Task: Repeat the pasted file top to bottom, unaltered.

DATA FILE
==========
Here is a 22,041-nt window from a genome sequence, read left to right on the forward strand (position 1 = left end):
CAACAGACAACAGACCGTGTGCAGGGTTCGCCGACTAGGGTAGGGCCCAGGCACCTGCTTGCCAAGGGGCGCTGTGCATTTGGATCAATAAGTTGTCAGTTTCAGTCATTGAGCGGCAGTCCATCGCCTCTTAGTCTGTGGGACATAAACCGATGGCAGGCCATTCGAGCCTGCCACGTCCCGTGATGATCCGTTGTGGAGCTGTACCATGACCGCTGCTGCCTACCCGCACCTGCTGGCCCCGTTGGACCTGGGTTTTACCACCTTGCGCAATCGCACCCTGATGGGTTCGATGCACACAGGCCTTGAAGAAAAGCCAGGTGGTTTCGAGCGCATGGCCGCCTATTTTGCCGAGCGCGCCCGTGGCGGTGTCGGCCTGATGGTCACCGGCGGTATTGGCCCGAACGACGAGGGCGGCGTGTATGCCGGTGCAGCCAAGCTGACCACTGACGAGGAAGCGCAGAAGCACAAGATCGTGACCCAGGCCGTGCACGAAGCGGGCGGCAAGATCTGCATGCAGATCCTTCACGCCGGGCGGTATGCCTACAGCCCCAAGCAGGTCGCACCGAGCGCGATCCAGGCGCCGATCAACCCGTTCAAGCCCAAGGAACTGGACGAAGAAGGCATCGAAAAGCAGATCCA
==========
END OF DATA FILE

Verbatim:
Here is a 22,041-nt window from a genome sequence, read left to right on the forward strand (position 1 = left end):
CAACAGACAACAGACCGTGTGCAGGGTTCGCCGACTAGGGTAGGGCCCAGGCACCTGCTTGCCAAGGGGCGCTGTGCATTTGGATCAATAAGTTGTCAGTTTCAGTCATTGAGCGGCAGTCCATCGCCTCTTAGTCTGTGGGACATAAACCGATGGCAGGCCATTCGAGCCTGCCACGTCCCGTGATGATCCGTTGTGGAGCTGTACCATGACCGCTGCTGCCTACCCGCACCTGCTGGCCCCGTTGGACCTGGGTTTTACCACCTTGCGCAATCGCACCCTGATGGGTTCGATGCACACAGGCCTTGAAGAAAAGCCAGGTGGTTTCGAGCGCATGGCCGCCTATTTTGCCGAGCGCGCCCGTGGCGGTGTCGGCCTGATGGTCACCGGCGGTATTGGCCCGAACGACGAGGGCGGCGTGTATGCCGGTGCAGCCAAGCTGACCACTGACGAGGAAGCGCAGAAGCACAAGATCGTGACCCAGGCCGTGCACGAAGCGGGCGGCAAGATCTGCATGCAGATCCTTCACGCCGGGCGGTATGCCTACAGCCCCAAGCAGGTCGCACCGAGCGCGATCCAGGCGCCGATCAACCCGTTCAAGCCCAAGGAACTGGACGAAGAAGGCATCGAAAAGCAGATCCA